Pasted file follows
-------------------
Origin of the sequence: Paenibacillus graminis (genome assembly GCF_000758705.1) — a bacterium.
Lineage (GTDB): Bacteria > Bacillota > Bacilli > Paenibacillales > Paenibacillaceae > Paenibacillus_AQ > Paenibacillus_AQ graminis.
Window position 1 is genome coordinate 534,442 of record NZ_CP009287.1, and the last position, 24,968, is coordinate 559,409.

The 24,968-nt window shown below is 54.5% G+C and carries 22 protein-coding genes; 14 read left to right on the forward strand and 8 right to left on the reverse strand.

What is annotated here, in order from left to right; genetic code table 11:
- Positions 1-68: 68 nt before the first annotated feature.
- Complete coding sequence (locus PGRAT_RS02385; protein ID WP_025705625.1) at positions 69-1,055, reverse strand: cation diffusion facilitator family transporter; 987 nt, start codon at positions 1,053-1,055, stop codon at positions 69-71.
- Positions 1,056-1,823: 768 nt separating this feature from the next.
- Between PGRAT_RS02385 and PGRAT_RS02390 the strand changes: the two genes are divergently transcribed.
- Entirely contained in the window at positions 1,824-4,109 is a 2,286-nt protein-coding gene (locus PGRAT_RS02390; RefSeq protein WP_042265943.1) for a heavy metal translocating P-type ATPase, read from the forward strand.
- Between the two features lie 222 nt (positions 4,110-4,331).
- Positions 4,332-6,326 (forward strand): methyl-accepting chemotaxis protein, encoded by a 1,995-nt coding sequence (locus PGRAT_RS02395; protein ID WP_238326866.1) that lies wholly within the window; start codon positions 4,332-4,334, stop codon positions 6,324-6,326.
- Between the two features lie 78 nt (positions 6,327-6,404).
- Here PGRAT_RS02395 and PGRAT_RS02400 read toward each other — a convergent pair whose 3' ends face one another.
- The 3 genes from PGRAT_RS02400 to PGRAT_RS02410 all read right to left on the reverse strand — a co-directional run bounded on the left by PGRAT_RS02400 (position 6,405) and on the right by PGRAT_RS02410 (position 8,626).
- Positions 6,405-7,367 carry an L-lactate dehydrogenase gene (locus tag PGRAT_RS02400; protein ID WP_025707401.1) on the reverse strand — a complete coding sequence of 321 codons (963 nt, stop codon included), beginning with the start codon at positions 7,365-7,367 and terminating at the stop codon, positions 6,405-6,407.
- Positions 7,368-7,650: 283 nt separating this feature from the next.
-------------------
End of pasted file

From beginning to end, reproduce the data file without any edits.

Origin of the sequence: Paenibacillus graminis (genome assembly GCF_000758705.1) — a bacterium.
Lineage (GTDB): Bacteria > Bacillota > Bacilli > Paenibacillales > Paenibacillaceae > Paenibacillus_AQ > Paenibacillus_AQ graminis.
Window position 1 is genome coordinate 534,442 of record NZ_CP009287.1, and the last position, 24,968, is coordinate 559,409.

The 24,968-nt window shown below is 54.5% G+C and carries 22 protein-coding genes; 14 read left to right on the forward strand and 8 right to left on the reverse strand.

What is annotated here, in order from left to right; genetic code table 11:
- Positions 1-68: 68 nt before the first annotated feature.
- Complete coding sequence (locus PGRAT_RS02385; protein ID WP_025705625.1) at positions 69-1,055, reverse strand: cation diffusion facilitator family transporter; 987 nt, start codon at positions 1,053-1,055, stop codon at positions 69-71.
- Positions 1,056-1,823: 768 nt separating this feature from the next.
- Between PGRAT_RS02385 and PGRAT_RS02390 the strand changes: the two genes are divergently transcribed.
- Entirely contained in the window at positions 1,824-4,109 is a 2,286-nt protein-coding gene (locus PGRAT_RS02390; RefSeq protein WP_042265943.1) for a heavy metal translocating P-type ATPase, read from the forward strand.
- Between the two features lie 222 nt (positions 4,110-4,331).
- Positions 4,332-6,326 (forward strand): methyl-accepting chemotaxis protein, encoded by a 1,995-nt coding sequence (locus PGRAT_RS02395; protein ID WP_238326866.1) that lies wholly within the window; start codon positions 4,332-4,334, stop codon positions 6,324-6,326.
- Between the two features lie 78 nt (positions 6,327-6,404).
- Here PGRAT_RS02395 and PGRAT_RS02400 read toward each other — a convergent pair whose 3' ends face one another.
- The 3 genes from PGRAT_RS02400 to PGRAT_RS02410 all read right to left on the reverse strand — a co-directional run bounded on the left by PGRAT_RS02400 (position 6,405) and on the right by PGRAT_RS02410 (position 8,626).
- Positions 6,405-7,367 carry an L-lactate dehydrogenase gene (locus tag PGRAT_RS02400; protein ID WP_025707401.1) on the reverse strand — a complete coding sequence of 321 codons (963 nt, stop codon included), beginning with the start codon at positions 7,365-7,367 and terminating at the stop codon, positions 6,405-6,407.
- Positions 7,368-7,650: 283 nt separating this feature from the next.